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Maciej Kośmider, Ryszard Jaszewski, Paweł Ptaszyński, Halina Bolińska, Jan Ruta, Krzysztof Jerzy Wranicz, Marcin Rosiak, Janusz Zasłonka
Med Sci Monit 2002; 8(5): CR364-370
BACKGROUND: In survivors of acute myocardial infarction (AMI), an occludedinfarct-related artery (IRA) is an important predictor of cardiac death (CD) and sudden death (SD). Earlyreperfusion of the IRA was associated with improved survival rate. The purpose of the present study wasto assess if late IRA revascularization, performed 10-30 days after AMI, also has a beneficial effecton the incidence of CD and SD during an 18-month follow-up. MATERIAL/METHODS: The study population consistedof 93 post-MI patients with occluded IRA on coronary angiography. The patients were divided into 2 groupsaccording to IRA status at discharge -- revascularized (47 patients) or occluded (46 patients) -- andfollowed. Before revascularization, the two groups of patients did not differ in the prevalence of clinicaland angiographic variables, or in the incidence of risk factors for SD. In patients who underwent angioplastyor bypass graft surgery of closed IRA, the markers of electrical instability demonstrated no significantimprovement after revascularization. RESULTS: During the 18-month follow-up a significantly lower incidenceof CD (0% vs 15%, p<0.01) and SD (0% vs 11%, p<0.03) was observed in the group of patients with revascularized IRA than in the group of patients with occluded IRA.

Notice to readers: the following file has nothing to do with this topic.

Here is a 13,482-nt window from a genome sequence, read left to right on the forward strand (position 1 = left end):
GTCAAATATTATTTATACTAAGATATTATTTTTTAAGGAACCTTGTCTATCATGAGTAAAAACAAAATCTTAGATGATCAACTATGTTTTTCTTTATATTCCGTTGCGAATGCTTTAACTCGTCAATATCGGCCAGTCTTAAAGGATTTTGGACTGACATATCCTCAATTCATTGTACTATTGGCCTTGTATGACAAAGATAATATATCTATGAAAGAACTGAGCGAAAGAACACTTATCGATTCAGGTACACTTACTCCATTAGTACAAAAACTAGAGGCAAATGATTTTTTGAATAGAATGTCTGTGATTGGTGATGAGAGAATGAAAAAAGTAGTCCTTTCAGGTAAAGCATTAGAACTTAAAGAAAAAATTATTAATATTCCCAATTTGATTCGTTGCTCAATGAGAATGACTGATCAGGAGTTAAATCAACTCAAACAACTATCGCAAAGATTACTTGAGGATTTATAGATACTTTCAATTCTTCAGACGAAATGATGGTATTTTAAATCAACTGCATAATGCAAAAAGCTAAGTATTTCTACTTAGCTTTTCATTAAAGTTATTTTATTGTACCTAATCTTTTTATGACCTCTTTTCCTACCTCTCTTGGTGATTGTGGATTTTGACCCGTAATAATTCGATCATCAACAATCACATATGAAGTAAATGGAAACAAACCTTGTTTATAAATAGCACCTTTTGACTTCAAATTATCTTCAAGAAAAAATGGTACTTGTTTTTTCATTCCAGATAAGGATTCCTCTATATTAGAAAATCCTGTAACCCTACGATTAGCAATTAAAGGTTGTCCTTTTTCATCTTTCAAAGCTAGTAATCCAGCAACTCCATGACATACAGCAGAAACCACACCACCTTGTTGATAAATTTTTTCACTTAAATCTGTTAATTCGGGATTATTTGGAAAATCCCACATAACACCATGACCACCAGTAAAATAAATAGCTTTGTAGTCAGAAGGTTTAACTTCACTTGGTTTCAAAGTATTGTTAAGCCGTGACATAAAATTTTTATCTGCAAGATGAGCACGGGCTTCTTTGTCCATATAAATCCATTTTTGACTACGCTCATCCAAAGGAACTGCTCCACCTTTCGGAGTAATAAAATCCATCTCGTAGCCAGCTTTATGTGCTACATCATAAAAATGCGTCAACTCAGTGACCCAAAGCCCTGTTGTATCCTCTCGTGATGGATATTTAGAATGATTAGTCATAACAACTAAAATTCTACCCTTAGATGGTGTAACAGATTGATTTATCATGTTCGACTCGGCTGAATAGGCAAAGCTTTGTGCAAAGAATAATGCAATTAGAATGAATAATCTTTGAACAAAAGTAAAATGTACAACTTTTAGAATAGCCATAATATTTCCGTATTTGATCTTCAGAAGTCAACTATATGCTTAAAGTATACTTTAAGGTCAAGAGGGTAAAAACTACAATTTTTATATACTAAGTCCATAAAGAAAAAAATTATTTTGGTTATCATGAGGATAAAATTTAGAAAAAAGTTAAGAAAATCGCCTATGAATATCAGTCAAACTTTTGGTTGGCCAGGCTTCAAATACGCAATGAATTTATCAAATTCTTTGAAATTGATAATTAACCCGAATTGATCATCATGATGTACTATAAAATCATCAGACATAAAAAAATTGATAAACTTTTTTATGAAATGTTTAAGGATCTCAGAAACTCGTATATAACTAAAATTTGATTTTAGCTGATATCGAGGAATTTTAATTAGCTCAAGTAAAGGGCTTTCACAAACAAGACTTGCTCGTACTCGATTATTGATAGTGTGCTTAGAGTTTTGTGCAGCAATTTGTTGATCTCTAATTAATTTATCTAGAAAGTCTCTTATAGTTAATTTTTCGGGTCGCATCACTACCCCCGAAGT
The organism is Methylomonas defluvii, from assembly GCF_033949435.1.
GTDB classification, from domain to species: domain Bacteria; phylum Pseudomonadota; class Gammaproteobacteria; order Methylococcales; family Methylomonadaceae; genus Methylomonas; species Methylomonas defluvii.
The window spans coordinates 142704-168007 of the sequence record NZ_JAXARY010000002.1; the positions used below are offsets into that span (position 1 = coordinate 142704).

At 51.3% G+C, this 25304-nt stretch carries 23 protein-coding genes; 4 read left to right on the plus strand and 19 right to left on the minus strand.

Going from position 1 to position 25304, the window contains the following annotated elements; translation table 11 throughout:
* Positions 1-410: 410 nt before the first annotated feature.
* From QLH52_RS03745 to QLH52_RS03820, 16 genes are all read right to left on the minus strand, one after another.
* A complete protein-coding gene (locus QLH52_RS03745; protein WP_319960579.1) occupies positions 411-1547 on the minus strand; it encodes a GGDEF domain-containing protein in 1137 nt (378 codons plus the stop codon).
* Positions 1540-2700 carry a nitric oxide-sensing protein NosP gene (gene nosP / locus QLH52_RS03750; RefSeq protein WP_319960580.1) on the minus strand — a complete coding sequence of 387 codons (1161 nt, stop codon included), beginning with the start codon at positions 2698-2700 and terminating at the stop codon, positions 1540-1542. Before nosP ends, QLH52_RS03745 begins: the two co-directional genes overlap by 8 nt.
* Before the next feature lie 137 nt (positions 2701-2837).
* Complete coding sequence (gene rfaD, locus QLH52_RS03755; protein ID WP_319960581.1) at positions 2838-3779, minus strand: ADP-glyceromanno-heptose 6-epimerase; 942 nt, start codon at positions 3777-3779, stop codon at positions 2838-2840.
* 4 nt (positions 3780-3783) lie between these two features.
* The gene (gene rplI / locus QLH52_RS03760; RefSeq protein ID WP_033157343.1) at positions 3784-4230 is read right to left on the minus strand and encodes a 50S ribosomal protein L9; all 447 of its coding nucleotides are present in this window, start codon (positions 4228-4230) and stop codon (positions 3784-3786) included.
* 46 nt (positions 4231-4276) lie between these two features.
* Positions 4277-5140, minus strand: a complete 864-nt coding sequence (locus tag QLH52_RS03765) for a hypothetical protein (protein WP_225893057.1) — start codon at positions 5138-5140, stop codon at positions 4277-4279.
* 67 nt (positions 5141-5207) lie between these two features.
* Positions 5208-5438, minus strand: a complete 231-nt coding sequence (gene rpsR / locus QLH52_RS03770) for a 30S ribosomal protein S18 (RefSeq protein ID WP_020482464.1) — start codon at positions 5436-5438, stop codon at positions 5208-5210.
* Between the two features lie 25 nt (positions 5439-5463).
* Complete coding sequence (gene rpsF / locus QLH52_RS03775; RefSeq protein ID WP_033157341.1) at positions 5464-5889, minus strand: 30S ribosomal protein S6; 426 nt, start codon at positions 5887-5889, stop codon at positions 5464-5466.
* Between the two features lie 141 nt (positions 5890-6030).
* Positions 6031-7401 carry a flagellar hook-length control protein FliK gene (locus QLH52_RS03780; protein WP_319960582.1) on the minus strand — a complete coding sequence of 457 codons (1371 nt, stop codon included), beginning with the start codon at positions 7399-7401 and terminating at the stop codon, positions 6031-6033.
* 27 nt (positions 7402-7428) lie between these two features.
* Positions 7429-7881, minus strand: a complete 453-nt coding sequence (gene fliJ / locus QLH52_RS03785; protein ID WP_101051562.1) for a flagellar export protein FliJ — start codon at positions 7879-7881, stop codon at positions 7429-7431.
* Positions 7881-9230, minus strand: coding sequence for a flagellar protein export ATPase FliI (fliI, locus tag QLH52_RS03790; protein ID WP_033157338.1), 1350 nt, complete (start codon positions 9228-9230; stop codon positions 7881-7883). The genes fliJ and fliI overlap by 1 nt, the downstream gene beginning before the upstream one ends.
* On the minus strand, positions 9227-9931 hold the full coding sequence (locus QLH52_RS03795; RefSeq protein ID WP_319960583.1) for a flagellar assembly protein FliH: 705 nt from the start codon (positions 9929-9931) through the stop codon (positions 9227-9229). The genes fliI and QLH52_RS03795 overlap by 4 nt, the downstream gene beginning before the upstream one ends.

Conclusions: In survivors of AMI, late reperfusion of occluded IRA is associated with reduced 18-month cardiac mortality. The beneficial effect of this procedure on the incidence of sudden death, not associated with improvement in myocardial electrical stability, suggests that ischemia can be considered an important factor modulating the arrhythmogenic substrate.